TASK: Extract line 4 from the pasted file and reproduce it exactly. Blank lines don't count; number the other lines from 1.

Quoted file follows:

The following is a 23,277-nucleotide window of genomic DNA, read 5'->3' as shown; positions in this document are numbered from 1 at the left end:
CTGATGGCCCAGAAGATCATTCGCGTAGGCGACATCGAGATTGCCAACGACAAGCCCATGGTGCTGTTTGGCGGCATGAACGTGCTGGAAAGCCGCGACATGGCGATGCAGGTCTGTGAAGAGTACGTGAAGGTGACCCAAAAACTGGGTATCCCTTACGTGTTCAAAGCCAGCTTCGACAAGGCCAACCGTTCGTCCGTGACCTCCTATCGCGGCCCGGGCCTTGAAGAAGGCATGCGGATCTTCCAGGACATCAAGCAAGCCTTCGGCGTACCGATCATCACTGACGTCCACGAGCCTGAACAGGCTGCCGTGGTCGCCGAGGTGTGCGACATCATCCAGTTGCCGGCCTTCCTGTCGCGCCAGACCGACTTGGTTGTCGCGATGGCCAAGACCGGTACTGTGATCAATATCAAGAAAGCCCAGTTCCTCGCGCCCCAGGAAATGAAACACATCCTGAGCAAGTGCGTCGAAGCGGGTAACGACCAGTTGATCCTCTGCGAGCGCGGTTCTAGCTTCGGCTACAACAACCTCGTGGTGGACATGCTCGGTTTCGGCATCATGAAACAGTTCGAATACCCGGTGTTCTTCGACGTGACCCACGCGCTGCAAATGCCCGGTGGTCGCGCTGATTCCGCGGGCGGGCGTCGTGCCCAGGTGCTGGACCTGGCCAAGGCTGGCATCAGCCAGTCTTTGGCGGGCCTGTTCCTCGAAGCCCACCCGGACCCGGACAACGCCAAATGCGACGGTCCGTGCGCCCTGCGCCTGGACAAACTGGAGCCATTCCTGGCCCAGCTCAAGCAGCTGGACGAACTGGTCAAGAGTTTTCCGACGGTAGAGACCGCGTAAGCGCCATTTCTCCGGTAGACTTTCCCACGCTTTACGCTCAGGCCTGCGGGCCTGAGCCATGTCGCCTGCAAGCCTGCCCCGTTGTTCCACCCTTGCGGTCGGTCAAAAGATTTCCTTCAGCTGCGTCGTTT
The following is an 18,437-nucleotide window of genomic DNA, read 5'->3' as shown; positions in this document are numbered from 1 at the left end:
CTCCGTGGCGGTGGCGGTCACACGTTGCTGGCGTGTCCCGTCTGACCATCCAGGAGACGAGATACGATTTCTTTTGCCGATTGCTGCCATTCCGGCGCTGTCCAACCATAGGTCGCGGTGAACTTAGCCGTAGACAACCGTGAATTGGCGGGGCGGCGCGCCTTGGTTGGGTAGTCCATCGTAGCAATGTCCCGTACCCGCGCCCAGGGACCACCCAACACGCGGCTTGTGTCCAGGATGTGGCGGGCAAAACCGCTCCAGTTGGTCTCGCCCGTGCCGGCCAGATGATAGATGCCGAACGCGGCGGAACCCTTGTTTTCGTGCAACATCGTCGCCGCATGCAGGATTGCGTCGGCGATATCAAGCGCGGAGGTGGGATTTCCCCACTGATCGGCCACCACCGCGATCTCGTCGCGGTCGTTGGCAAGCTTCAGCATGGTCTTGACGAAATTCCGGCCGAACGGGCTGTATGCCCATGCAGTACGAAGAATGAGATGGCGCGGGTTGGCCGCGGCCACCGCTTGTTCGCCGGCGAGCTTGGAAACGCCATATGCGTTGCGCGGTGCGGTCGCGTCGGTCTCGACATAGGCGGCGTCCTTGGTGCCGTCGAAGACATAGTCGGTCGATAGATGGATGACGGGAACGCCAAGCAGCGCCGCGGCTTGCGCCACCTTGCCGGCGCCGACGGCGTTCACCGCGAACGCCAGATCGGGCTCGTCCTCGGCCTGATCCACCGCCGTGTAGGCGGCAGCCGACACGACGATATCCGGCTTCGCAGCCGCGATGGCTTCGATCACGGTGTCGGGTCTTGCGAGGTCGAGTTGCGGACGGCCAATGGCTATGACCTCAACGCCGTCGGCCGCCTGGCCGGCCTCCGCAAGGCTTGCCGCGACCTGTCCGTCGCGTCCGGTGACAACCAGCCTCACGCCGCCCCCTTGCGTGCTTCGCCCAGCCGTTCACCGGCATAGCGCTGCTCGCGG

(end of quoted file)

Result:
CTCCGTGGCGGTGGCGGTCACACGTTGCTGGCGTGTCCCGTCTGACCATCCAGGAGACGAGATACGATTTCTTTTGCCGATTGCTGCCATTCCGGCGCTGTCCAACCATAGGTCGCGGTGAACTTAGCCGTAGACAACCGTGAATTGGCGGGGCGGCGCGCCTTGGTTGGGTAGTCCATCGTAGCAATGTCCCGTACCCGCGCCCAGGGACCACCCAACACGCGGCTTGTGTCCAGGATGTGGCGGGCAAAACCGCTCCAGTTGGTCTCGCCCGTGCCGGCCAGATGATAGATGCCGAACGCGGCGGAACCCTTGTTTTCGTGCAACATCGTCGCCGCATGCAGGATTGCGTCGGCGATATCAAGCGCGGAGGTGGGATTTCCCCACTGATCGGCCACCACCGCGATCTCGTCGCGGTCGTTGGCAAGCTTCAGCATGGTCTTGACGAAATTCCGGCCGAACGGGCTGTATGCCCATGCAGTACGAAGAATGAGATGGCGCGGGTTGGCCGCGGCCACCGCTTGTTCGCCGGCGAGCTTGGAAACGCCATATGCGTTGCGCGGTGCGGTCGCGTCGGTCTCGACATAGGCGGCGTCCTTGGTGCCGTCGAAGACATAGTCGGTCGATAGATGGATGACGGGAACGCCAAGCAGCGCCGCGGCTTGCGCCACCTTGCCGGCGCCGACGGCGTTCACCGCGAACGCCAGATCGGGCTCGTCCTCGGCCTGATCCACCGCCGTGTAGGCGGCAGCCGACACGACGATATCCGGCTTCGCAGCCGCGATGGCTTCGATCACGGTGTCGGGTCTTGCGAGGTCGAGTTGCGGACGGCCAATGGCTATGACCTCAACGCCGTCGGCCGCCTGGCCGGCCTCCGCAAGGCTTGCCGCGACCTGTCCGTCGCGTCCGGTGACAACCAGCCTCACGCCGCCCCCTTGCGTGCTTCGCCCAGCCGTTCACCGGCATAGCGCTGCTCGCGG